Yesterday we gave you the news so far from the Mobile World Congress in Barcelona, but overnight more rounds of products were launched from some of the leading brands in mobile tech. Let’s check them out.
In its mobile phone incarnation, Alcatel is a subsidiary of the massive Chinese TCL corporation, best known in Australia for its low cost smart phones (why, only a few months ago we reviewed an $80 model). Now, at MWC 2017 it has announced three new smartphones along with a tablet.
The Alcatel U5 is tagged the “most affordable 5 inch 4G smartphone” (and will be priced at under $150 come release in May). This looks like it might be a good starter for the kids, what with its “Simple Mode for fast access to frequently used applications” and its “Phone Guard” which amongst other things will “protect your phone from viruses”.
Next step up is the Alcatel A3, “the Most Affordable 5 inch HD Smartphone” ($199, available in June). Which of course suggests that the U5’s display is not HD. In addition to the HD display, it includes a fingerprint reader, a 13 megapixel camera with LED flash, a 5 megapixel selfie camera, a metallic frame and a quad core CPU.
Higher still, in more ways than one, is the Alcatel A5 LED ($299, May). This has a 5.2 inch HD display, an octa-core processor and an 8 megapixel camera, but loses the fingerprint recognition. Instead it has an active case, studded with LEDs, which can provide different colours and patterns for different callers, or otherwise just decorate it to match your mood.
A particularly interesting product is the Alcatel Plus 12, which is actually a low cost, 4G Windows 10 2-in-1. It has a 11.6 inch full HD touch screen display, along with a removable keyboard. Actually, it looks like the LTE connectivity is built into the keyboard rather than the screen part. The unit provides 64GB of solid state memory (with support for a 128GB microSD card), and runs on an Intel Celeron N3350 processor. It has USB Type-C connectivity along with HDMI out and includes a fingerprint scanner. Available in June, its price is a very impressive $649.
Sony has taken the opportunity of MWC 2017 to announce three new models, one an enhancement of its current premium Xperia XZ model (which we reviewed here).
The Sony Xperia XA1 is the new version of Sony’s low/mid priced model. It comes with a 5 inch, 720p display, a new 23 megapixel camera employing Sony’s Exmore RS image sensor, plus a 8 megapixel front camera. An eight core MediaTek processor is used. There’s 32GB of storage built in and a slot for up to 256GB of microSD storage. Android 7.0 Nougat is installed.
It supports 4G of course and has NFC fitted along with Bluetooth 4.2. The connector is USB Type-C, the way of the future.
Style wise, it looks much like the Xperia XZ by which I for one was smitten.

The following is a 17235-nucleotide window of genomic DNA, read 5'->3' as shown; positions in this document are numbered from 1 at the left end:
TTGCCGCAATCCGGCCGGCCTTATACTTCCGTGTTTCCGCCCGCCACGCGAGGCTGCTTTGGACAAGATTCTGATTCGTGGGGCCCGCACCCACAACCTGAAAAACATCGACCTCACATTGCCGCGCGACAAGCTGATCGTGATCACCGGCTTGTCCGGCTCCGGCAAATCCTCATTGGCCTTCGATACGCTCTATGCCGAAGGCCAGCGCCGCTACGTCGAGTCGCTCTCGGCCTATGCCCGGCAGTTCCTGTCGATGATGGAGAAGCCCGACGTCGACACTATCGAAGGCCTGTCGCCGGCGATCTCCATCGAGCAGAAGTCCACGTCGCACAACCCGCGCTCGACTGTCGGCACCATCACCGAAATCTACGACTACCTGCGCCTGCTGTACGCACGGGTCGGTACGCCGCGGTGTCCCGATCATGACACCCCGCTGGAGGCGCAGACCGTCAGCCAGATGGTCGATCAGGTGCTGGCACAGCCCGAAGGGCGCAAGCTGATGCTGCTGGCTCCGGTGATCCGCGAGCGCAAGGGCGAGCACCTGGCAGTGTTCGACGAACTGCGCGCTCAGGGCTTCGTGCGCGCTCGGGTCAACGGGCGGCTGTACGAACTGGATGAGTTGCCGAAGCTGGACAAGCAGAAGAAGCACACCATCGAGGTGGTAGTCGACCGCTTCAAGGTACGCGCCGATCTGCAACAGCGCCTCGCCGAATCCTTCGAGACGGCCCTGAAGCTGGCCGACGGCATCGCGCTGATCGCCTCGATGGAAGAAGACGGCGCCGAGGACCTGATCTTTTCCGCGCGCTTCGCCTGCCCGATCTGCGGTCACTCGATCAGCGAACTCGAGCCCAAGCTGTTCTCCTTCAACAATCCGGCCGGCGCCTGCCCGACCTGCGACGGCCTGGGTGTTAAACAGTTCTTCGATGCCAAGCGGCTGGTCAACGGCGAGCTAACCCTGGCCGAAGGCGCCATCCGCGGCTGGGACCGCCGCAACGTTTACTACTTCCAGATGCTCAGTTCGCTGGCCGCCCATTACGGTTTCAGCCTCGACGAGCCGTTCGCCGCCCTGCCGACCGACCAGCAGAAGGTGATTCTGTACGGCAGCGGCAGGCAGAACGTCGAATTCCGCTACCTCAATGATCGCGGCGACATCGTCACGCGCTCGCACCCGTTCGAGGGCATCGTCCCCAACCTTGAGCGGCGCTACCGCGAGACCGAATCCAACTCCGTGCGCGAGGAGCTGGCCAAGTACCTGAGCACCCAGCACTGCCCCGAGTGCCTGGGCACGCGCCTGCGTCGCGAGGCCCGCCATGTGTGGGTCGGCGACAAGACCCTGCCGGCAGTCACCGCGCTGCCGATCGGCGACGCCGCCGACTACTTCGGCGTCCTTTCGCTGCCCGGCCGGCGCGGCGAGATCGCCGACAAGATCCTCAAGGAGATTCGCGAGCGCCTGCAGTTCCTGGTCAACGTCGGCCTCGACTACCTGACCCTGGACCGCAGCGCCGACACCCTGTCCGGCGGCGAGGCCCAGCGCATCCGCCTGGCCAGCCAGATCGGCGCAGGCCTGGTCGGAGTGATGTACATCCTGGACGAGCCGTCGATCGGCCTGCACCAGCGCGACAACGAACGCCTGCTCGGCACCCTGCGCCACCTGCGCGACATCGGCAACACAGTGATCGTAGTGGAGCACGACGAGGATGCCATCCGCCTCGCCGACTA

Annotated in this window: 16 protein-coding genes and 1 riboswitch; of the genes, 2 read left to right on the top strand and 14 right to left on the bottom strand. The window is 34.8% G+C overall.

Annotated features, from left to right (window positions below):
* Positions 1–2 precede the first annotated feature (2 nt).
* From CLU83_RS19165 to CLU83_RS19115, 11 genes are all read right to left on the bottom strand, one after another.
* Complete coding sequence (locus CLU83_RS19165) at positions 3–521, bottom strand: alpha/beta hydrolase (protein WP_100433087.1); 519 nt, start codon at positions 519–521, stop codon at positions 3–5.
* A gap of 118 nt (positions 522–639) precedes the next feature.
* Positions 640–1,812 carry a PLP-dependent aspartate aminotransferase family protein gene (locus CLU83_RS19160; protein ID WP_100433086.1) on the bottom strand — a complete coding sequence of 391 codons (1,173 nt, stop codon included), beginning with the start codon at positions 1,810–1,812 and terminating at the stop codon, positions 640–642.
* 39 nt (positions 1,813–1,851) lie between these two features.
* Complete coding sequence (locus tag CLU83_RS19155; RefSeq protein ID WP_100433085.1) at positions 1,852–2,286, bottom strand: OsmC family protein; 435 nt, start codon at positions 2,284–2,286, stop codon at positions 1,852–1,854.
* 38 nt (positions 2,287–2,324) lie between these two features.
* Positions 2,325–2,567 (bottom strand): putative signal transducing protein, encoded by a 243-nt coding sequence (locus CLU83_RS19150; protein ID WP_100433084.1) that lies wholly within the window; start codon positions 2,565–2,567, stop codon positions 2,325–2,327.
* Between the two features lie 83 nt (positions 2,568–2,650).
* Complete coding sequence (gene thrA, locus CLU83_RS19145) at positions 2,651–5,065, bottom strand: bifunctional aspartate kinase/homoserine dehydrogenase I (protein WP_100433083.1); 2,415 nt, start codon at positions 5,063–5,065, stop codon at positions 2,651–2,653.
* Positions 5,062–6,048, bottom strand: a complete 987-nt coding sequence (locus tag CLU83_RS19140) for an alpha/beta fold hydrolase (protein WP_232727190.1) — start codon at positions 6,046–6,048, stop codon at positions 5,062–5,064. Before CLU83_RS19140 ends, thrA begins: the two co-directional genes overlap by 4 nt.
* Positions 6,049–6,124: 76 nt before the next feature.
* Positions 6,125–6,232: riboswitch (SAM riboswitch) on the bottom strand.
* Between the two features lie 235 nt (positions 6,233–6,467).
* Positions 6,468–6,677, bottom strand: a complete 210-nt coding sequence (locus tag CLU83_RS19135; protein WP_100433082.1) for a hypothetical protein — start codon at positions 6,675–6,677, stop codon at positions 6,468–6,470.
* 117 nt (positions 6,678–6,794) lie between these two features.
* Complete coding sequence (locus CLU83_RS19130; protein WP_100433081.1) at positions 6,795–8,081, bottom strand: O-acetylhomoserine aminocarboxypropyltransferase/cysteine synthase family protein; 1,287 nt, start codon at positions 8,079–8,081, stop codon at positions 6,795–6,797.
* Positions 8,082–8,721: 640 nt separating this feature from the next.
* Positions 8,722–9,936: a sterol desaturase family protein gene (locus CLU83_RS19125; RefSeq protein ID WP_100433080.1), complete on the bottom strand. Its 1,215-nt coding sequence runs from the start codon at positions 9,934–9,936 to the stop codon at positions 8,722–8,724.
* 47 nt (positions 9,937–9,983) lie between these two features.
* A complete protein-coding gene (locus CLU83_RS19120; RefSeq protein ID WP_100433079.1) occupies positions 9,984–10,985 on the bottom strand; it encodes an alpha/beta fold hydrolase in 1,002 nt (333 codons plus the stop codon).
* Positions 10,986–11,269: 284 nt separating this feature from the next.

The Sony Xperia XA1 Ultra differs principally in the screen: this goes to six inches and provides full 1080p HD resolution.
The Sony Xperia XZ Premium seems to be a lot more than just a facelift. First, there’s the 5.5 inch screen which astonishingly has 4K resolution. It supports High Dynamic Range and is protected (as is the back of the phone) by Corning Gorilla Glass 5. The whole thing is water resistant to IP65 or IP68.
The camera is slightly lower resolution to that of the standard XZ: 19 megapixels, but is super high speed, so it supports 960 frames per second (resolution not stated) capture for extreme slow motion footage. Few phones (or dedicated cameras) run beyond 240fps.
Bluetooth support has been bumped up to version 5.0. It runs Android Nougat of course, and the CPU has been upgraded to a Qualcomm Snapdragon 835 with 4GB of RAM. A full 64GB of storage is provided and you can add up to 256GB on a microSD card.
This year Oppo has taken the focus (ahem) on cameras to a new level, announcing very interesting camera technology without really indicating which phone models it will appear in. I’m guessing its next premium model, which would replace the current premium Oppo R9s (reviewed here).
The camera tech has two aspects: improved optical image stabilisation, and optical telephoto performance.
Cameras in phones are inherently inclined towards a wide view, thanks to their necessarily short focal lengths. Only a couple of millimetres of camera bump is acceptable, if that. But must those focal lengths actually be short? Oppo has developed what it calls “5x Dual-Camera Zoom”. The “dual” bit refers to the use of two cameras, one with a conventional wide angle view. But the other is what’s interesting. It has “an innovative periscope-style structure”. That is, a prism is used to reflect the light by 90 degrees so that the focal length can be as wide as the phone itself, not merely as thick. Not that this full width is used.
This camera has a 3x optical zoom which, combined with “a proprietary image fusion technology for digital zoom, gives users the industry’s first-ever lossless 5x dual camera zoom”.
That could be unwieldy in a phone, so Oppo has applied optical image stabilisation to this camera, with particular attention to allowing the prism to adjust its angle by increments of 25 ten thousandths of a degree.